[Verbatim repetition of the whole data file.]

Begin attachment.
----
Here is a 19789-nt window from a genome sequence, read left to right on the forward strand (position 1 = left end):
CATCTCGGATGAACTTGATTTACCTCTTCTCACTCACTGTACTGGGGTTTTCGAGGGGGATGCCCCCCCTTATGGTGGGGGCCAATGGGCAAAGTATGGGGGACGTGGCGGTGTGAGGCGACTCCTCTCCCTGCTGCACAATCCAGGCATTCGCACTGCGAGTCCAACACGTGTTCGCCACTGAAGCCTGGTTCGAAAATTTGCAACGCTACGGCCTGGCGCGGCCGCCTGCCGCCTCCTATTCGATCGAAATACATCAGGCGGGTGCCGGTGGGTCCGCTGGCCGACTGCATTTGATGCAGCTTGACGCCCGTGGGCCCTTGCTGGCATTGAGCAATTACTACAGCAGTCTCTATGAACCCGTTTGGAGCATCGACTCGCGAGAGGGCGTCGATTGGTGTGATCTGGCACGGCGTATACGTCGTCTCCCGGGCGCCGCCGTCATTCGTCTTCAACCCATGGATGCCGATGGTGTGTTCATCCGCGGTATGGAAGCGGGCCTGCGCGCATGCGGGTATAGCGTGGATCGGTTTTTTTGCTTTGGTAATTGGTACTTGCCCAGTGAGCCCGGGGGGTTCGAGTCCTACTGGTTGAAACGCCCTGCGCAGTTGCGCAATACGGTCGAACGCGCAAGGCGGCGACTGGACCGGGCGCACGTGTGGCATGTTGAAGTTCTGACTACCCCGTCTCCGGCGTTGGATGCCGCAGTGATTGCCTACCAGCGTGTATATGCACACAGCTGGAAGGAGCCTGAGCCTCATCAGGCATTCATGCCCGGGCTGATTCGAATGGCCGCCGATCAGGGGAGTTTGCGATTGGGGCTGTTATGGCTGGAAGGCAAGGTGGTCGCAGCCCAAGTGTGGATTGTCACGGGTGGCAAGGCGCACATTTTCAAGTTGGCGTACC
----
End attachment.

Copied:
Here is a 19789-nt window from a genome sequence, read left to right on the forward strand (position 1 = left end):
CATCTCGGATGAACTTGATTTACCTCTTCTCACTCACTGTACTGGGGTTTTCGAGGGGGATGCCCCCCCTTATGGTGGGGGCCAATGGGCAAAGTATGGGGGACGTGGCGGTGTGAGGCGACTCCTCTCCCTGCTGCACAATCCAGGCATTCGCACTGCGAGTCCAACACGTGTTCGCCACTGAAGCCTGGTTCGAAAATTTGCAACGCTACGGCCTGGCGCGGCCGCCTGCCGCCTCCTATTCGATCGAAATACATCAGGCGGGTGCCGGTGGGTCCGCTGGCCGACTGCATTTGATGCAGCTTGACGCCCGTGGGCCCTTGCTGGCATTGAGCAATTACTACAGCAGTCTCTATGAACCCGTTTGGAGCATCGACTCGCGAGAGGGCGTCGATTGGTGTGATCTGGCACGGCGTATACGTCGTCTCCCGGGCGCCGCCGTCATTCGTCTTCAACCCATGGATGCCGATGGTGTGTTCATCCGCGGTATGGAAGCGGGCCTGCGCGCATGCGGGTATAGCGTGGATCGGTTTTTTTGCTTTGGTAATTGGTACTTGCCCAGTGAGCCCGGGGGGTTCGAGTCCTACTGGTTGAAACGCCCTGCGCAGTTGCGCAATACGGTCGAACGCGCAAGGCGGCGACTGGACCGGGCGCACGTGTGGCATGTTGAAGTTCTGACTACCCCGTCTCCGGCGTTGGATGCCGCAGTGATTGCCTACCAGCGTGTATATGCACACAGCTGGAAGGAGCCTGAGCCTCATCAGGCATTCATGCCCGGGCTGATTCGAATGGCCGCCGATCAGGGGAGTTTGCGATTGGGGCTGTTATGGCTGGAAGGCAAGGTGGTCGCAGCCCAAGTGTGGATTGTCACGGGTGGCAAGGCGCACATTTTCAAGTTGGCGTACC